Home History of Rode Schools and Halls Assembly/Reading Rooms

Assembly/Reading Rooms

Extracts from “The Jubilee Clock, A History of the Clock and the Reading Rooms”, by P Harris.

At this time the building proposed to house the clock, the United Counties Reading and News Rooms and Public Hall (the Reading Rooms), was nearing completion. It was being built at the expense of Capt. Batten-Pooll, who with Rev. Brickmann and others had for some time been planning to provide a place of learning, a literary institution, and it was often to be referred to as the Institute. It was to be for everyone in Road and Roadhill  hence the name of the premises for it was to serve the inhabitants from two counties, Road being in Somerset and Roadhill in Wiltshire.

Above: Reading Rooms (with weathervane on roof), 1902

In 1887 most children had to leave school as soon as they were able to work, to help earn money to buy food for their family. It was not unusual for children to be sent to work at the age of 11 or 12 years old, so they received only a very basic education. Furthermore, there were no colleges where they might continue their education in the evenings. Capt. Batten-Pooll wished to help the local people to further their education and increase their knowledge, for the benefit of themselves and the community as a whole. He and Rev. Brickmann also wanted the Institute to be ready and open in 1887 as a celebration of the Jubilee

As well as providing an institute of great educational and social value, Capt. Batten-Pooll wanted the building to be an impressive and long lasting feature in the village, befitting of a memorial of the Queen’s jubilee. A historical survey carried out in 1998 prior to development of the area gives the following description of the exterior of the Institute, which provides a good insight into the quality of the original building and its fine decorative features.

The Exterior

The building known as the Reading Rooms is situated on the southeast side of the High Street, immediately to the east of the Cross Keys. In plan it is an L-shaped building consisting of the gabled fronted hall, perpendicular to the High Street, and a wing to the west. It is two storeys high, with an attic storey in the west wing.

The street elevation  is of squared and coursed limestone rubble with dressed stone quoins, door, and mullioned and transomed windows with hood moulds, in the late Victorian institutional style. At the top of the gable is the Jubilee Clock, in a stone moulded surround. The back elevations are in uncoursed rubble.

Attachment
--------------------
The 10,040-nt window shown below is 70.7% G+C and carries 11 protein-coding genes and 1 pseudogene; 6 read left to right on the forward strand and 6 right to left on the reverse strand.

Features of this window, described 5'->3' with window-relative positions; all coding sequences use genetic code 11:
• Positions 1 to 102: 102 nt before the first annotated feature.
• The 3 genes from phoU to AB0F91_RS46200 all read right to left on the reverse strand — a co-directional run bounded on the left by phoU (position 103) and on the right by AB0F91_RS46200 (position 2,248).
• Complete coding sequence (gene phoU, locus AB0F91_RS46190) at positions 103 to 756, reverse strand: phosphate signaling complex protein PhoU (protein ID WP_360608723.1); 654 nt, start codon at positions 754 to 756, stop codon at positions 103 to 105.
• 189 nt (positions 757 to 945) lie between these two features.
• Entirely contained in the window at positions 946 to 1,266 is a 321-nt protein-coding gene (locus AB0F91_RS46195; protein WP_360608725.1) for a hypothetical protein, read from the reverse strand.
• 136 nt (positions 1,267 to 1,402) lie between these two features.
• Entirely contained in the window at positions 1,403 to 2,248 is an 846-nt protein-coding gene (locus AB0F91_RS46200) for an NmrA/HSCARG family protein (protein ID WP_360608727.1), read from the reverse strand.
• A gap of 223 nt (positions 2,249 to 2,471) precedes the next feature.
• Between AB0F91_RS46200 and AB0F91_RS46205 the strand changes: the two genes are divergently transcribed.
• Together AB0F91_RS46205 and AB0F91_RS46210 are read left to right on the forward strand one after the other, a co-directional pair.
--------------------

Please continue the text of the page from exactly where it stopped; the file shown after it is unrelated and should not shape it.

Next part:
At present the building is roofed with double Roman tiles. Notching on the fascia board indicates that the previous roofing was smaller plain tiles. This is confirmed by a photograph showing the Reading Rooms around 1920 in which the roof has ornate bargeboards and is covered with fish-scale tiles alternating with plain tile bands. (A few fragments of the tiles can be found inside the roof.) The photograph also shows a porch, now gone. The existing ornamental ridge tiles, and the weathervane and bell finial of wrought iron, which surmounts the main gable, evidently formed part of a highly decorative scheme.

There are two brick chimney stacks: one at the apex of the gable of the western wing, the top part of which is a brick repair; the other stack is half way along the eastern side of the building. The 1920 photograph shows that this was also originally constructed of dressed stone.

With the Institute nearing completion a committee was formed to run it, the main officers being: the Rev. Brickmann, president; Capt. Batten-Pooll, treasurer; Radulfe Lennox Lambert, of private means from Mayfield House, secretary; G. W. Stokes, assistant secretary; and Edwin Blick, of private means from Woolverton Villa, librarian. Capt. Batten-Pooll entered into an agreement with the committee for undisturbed tenancy provided interest only was paid on about two thirds of the value of the site and the cost of its erection. He also insisted that there should be no politics in the use or working of the Institute and that this was to be enforced as a strict rule of conduct. In March 1887 a news correspondent passing through Road, noticed the Institute being constructed and wrote the following account which he distributed to all the local newspapers and which they printed.

Village Improvement

Passing through the principal street of the village and arriving at what in former days was the Market Place, we notice a very pleasing and well proportioned edifice now in course of erection, and on inquiry find it is the “United Counties Reading and News Rooms” and Public Hall. We enter and on the left of the main corridor pass into a capacious Reading Room fitted in modern style and comfort. Adjoining it is the Committee and Business Room and beyond a well planned Bagatelle and Chess Room. At the side of this is a sundry room and staircase leading to the platform of the Hall above. Retracing our steps to the front Lobby on the right we come to the Caretaker’s Cottage consisting of front and back sitting rooms with sleeping and other rooms above. Ascending the principal staircase we enter the large room or Hall, the dimensions of which, with the open and lofty roof, and bold mullioned window etc, strike one as being well conceived and adapted for the uses intended. It will be capable of accommodating about 300 persons and available for all purposes not inconsistent with the objects of a literary institution. The building is being erected at the expense of Captain R. P. H. Batten-Pooll, J.P. who we learn has signed a deed of agreement with the Committee for undisturbed tenancy upon payment of an interest on about two thirds of the value of the site and cost of erection. On perusing the admirable code of rules especially noticeable is one – that nothing political shall be allowed in the use or working of the Institution.”

By early June 1887 the clock was in place and working as planned.

There were many activities, one of them being a performance beneath the Jubilee Clock at 1.15pm Wednesday 22nd June by the Farleigh Castle Brass Band led by the bandmaster, Edward Woolley of Road. At 1.30 pm the teachers and schoolchildren of the Roadhill National School and Sunday School (some 140) assembled beneath the clock, as did the Baptist Sunday School (about 70), and then the oldest village Sunday School, the Wesleyans (also about 70), and many other villagers and children also gathered there. All in all it was estimated there were between 300 and 400 people beneath the clock in the old market area of Road.